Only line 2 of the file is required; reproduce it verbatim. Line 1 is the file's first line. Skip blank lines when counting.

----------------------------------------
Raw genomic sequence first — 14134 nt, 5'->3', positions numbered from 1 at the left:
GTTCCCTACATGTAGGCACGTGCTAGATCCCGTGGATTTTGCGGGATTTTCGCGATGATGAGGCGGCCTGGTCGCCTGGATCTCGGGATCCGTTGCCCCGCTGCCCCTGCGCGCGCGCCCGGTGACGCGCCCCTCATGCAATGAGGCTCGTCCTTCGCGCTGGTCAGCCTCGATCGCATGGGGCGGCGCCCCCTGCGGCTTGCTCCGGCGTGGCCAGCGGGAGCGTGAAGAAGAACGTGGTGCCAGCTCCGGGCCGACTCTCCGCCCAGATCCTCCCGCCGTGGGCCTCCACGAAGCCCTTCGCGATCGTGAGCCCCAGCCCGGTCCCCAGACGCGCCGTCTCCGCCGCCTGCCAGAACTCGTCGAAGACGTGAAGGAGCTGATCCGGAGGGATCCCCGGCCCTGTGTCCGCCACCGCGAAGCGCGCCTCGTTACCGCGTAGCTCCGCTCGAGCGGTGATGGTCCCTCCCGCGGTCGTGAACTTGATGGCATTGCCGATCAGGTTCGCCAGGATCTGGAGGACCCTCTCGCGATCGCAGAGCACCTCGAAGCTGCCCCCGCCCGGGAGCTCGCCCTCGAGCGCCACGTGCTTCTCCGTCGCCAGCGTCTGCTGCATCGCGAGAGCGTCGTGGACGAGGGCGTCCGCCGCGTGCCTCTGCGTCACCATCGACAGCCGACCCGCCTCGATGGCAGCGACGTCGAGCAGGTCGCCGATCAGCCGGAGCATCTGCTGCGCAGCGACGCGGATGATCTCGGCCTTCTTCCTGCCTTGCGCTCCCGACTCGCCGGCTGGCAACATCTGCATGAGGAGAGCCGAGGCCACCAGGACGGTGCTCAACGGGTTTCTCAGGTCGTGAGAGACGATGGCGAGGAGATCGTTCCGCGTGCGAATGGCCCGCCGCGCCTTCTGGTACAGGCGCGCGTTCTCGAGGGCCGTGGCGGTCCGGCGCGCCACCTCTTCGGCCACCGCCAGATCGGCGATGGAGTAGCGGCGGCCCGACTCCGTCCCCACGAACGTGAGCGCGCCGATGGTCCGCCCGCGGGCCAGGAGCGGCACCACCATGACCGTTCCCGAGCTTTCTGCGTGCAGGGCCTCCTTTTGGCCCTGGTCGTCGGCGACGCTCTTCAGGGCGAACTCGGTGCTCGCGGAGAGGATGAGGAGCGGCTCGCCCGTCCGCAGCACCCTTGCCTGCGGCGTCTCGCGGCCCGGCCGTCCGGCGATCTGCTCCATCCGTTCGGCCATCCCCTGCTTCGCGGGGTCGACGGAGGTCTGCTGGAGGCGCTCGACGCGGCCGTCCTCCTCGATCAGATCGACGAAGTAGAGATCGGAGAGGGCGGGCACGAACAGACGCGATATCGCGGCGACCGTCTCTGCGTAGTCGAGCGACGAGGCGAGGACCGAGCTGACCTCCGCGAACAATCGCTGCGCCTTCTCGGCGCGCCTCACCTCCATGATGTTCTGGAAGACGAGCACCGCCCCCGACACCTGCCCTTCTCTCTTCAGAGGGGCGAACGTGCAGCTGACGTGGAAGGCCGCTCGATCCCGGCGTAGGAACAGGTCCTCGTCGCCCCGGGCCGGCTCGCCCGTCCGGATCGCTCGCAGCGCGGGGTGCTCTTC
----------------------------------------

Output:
GTTCCCTACATGTAGGCACGTGCTAGATCCCGTGGATTTTGCGGGATTTTCGCGATGATGAGGCGGCCTGGTCGCCTGGATCTCGGGATCCGTTGCCCCGCTGCCCCTGCGCGCGCGCCCGGTGACGCGCCCCTCATGCAATGAGGCTCGTCCTTCGCGCTGGTCAGCCTCGATCGCATGGGGCGGCGCCCCCTGCGGCTTGCTCCGGCGTGGCCAGCGGGAGCGTGAAGAAGAACGTGGTGCCAGCTCCGGGCCGACTCTCCGCCCAGATCCTCCCGCCGTGGGCCTCCACGAAGCCCTTCGCGATCGTGAGCCCCAGCCCGGTCCCCAGACGCGCCGTCTCCGCCGCCTGCCAGAACTCGTCGAAGACGTGAAGGAGCTGATCCGGAGGGATCCCCGGCCCTGTGTCCGCCACCGCGAAGCGCGCCTCGTTACCGCGTAGCTCCGCTCGAGCGGTGATGGTCCCTCCCGCGGTCGTGAACTTGATGGCATTGCCGATCAGGTTCGCCAGGATCTGGAGGACCCTCTCGCGATCGCAGAGCACCTCGAAGCTGCCCCCGCCCGGGAGCTCGCCCTCGAGCGCCACGTGCTTCTCCGTCGCCAGCGTCTGCTGCATCGCGAGAGCGTCGTGGACGAGGGCGTCCGCCGCGTGCCTCTGCGTCACCATCGACAGCCGACCCGCCTCGATGGCAGCGACGTCGAGCAGGTCGCCGATCAGCCGGAGCATCTGCTGCGCAGCGACGCGGATGATCTCGGCCTTCTTCCTGCCTTGCGCTCCCGACTCGCCGGCTGGCAACATCTGCATGAGGAGAGCCGAGGCCACCAGGACGGTGCTCAACGGGTTTCTCAGGTCGTGAGAGACGATGGCGAGGAGATCGTTCCGCGTGCGAATGGCCCGCCGCGCCTTCTGGTACAGGCGCGCGTTCTCGAGGGCCGTGGCGGTCCGGCGCGCCACCTCTTCGGCCACCGCCAGATCGGCGATGGAGTAGCGGCGGCCCGACTCCGTCCCCACGAACGTGAGCGCGCCGATGGTCCGCCCGCGGGCCAGGAGCGGCACCACCATGACCGTTCCCGAGCTTTCTGCGTGCAGGGCCTCCTTTTGGCCCTGGTCGTCGGCGACGCTCTTCAGGGCGAACTCGGTGCTCGCGGAGAGGATGAGGAGCGGCTCGCCCGTCCGCAGCACCCTTGCCTGCGGCGTCTCGCGGCCCGGCCGTCCGGCGATCTGCTCCATCCGTTCGGCCATCCCCTGCTTCGCGGGGTCGACGGAGGTCTGCTGGAGGCGCTCGACGCGGCCGTCCTCCTCGATCAGATCGACGAAGTAGAGATCGGAGAGGGCGGGCACGAACAGACGCGATATCGCGGCGACCGTCTCTGCGTAGTCGAGCGACGAGGCGAGGACCGAGCTGACCTCCGCGAACAATCGCTGCGCCTTCTCGGCGCGCCTCACCTCCATGATGTTCTGGAAGACGAGCACCGCCCCCGACACCTGCCCTTCTCTCTTCAGAGGGGCGAACGTGCAGCTGACGTGGAAGGCCGCTCGATCCCGGCGTAGGAACAGGTCCTCGTCGCCCCGGGCCGGCTCGCCCGTCCGGATCGCTCGCAGCGCGGGGTGCTCTTC